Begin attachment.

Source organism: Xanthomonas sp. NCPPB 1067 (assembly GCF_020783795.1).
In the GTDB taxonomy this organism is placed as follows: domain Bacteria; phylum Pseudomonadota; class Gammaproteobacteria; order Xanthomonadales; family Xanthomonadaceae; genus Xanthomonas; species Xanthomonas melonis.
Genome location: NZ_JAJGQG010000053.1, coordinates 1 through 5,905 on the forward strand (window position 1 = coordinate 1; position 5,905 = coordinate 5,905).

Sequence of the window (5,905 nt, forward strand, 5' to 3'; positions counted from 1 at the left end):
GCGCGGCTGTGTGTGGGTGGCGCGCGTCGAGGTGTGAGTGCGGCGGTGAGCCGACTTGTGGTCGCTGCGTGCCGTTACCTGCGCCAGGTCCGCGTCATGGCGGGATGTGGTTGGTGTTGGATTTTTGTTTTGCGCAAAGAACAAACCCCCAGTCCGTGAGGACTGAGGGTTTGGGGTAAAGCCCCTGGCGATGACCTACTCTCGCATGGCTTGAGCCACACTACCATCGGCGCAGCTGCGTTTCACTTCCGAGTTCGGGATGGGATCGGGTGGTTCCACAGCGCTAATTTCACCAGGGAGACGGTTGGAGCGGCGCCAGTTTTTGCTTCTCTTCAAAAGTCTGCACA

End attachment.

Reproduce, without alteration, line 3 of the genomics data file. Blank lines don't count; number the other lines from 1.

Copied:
Genome location: NZ_JAJGQG010000053.1, coordinates 1 through 5,905 on the forward strand (window position 1 = coordinate 1; position 5,905 = coordinate 5,905).